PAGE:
South Korean President Moon Jae-in appointed Kim Sang-jo, nicknamed chaebol sniper, as the chairman of the Korea Fair Trade Commission (KFTC) on June 13. The Blue House said that he is the one to deal with social inequality and divide by means of a fair economic order.
Chaebol reform is a key part of the promise the President made during his campaign period. The KFTC chairman is more than willing to pursue it as well. “The five largest conglomerates in South Korea, that is, Samsung, Hyundai Motor, SK, LG and Lotte, account for two-thirds of the total assets of the 30 largest business groups in the country and I will take stern action against their unfair business practices,” he mentioned.
He is expected to start his career as the KFTC chairman by looking into unfair intra-group transactions involving conglomerate owners and their families in that this is the field of his expertise, can serve the purposes of chaebol reform and protection of small firms at the same time, and is closely related to the Moon Jae-in government’s pursuit of a democratic economy.
In late March this year, the KFTC began to investigate 225 subsidiaries of 45 conglomerates with an asset of at least five trillion won such as Samsung, Hyundai Motor, Hanwha, Hyosung, SK, GS and Lotte. Those of them that are found to have been involved in unfair intra-group transactions are subject to more severe penalties than before once the amended Fair Trade Act becomes effective in July this year and the KFTC chairman is likely to make the most of his legal rights in accordance with the act.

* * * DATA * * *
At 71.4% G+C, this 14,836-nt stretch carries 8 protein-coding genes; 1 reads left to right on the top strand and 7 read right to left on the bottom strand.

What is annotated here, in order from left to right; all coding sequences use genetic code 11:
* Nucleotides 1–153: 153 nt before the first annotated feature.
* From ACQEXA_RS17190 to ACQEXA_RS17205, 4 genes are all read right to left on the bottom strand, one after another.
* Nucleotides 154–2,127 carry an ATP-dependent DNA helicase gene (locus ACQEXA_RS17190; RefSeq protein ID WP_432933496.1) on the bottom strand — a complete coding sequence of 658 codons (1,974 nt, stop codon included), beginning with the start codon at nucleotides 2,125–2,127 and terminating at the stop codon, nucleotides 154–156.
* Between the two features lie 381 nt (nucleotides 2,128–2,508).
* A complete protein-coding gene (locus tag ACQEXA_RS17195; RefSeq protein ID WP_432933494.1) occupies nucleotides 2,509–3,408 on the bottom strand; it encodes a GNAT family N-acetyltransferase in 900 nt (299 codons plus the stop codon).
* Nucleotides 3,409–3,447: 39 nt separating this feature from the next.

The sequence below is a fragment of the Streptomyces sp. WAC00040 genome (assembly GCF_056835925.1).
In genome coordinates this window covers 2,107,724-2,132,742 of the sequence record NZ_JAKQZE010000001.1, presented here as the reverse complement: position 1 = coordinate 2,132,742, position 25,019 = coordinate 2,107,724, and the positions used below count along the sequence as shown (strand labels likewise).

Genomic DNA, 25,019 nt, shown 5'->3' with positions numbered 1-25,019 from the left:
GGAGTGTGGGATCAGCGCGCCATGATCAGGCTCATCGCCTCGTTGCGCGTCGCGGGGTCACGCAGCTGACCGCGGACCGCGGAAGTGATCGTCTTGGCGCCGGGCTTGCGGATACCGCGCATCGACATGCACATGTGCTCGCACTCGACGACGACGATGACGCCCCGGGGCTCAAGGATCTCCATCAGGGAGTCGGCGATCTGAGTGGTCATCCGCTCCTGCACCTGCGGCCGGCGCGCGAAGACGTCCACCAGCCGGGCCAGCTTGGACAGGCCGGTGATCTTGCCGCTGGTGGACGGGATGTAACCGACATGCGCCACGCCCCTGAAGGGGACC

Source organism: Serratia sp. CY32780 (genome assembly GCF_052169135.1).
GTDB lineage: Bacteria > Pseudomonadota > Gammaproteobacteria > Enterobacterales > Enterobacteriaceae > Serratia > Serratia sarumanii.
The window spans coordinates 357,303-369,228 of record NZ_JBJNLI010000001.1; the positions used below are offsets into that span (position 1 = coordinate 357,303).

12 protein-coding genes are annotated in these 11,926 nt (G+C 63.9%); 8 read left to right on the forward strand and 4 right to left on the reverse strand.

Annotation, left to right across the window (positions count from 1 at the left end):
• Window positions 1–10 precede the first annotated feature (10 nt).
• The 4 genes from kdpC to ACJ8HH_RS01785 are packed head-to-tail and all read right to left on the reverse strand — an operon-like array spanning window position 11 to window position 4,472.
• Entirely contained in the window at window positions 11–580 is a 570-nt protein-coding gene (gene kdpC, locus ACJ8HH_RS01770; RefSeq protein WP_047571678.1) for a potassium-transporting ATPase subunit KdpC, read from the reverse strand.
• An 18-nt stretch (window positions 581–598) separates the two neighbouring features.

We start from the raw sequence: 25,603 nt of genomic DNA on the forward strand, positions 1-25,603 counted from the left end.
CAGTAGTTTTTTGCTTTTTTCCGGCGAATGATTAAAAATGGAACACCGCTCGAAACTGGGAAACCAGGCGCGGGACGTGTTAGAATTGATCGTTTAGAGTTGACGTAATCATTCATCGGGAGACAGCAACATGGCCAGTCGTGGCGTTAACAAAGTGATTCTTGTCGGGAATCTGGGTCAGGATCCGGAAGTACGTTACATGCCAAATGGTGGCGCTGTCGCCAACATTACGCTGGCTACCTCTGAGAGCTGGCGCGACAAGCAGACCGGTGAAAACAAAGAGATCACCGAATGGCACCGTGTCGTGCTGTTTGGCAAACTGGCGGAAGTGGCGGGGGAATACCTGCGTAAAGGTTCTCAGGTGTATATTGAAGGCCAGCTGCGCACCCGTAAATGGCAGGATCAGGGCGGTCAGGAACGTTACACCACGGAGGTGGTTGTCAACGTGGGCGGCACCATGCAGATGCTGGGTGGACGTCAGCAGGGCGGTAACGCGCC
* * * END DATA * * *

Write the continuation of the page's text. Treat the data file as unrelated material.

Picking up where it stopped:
The chairman is aiming to achieve economic reinvigoration and job creation along with a level playing field by means of his chaebol reform drive. “At present, a large number of suppliers and subcontractors are depending on a small number of large corporations and the former’s excessive dependence on the latter has resulted in price dumping and an unstable business relationship,” he remarked earlier.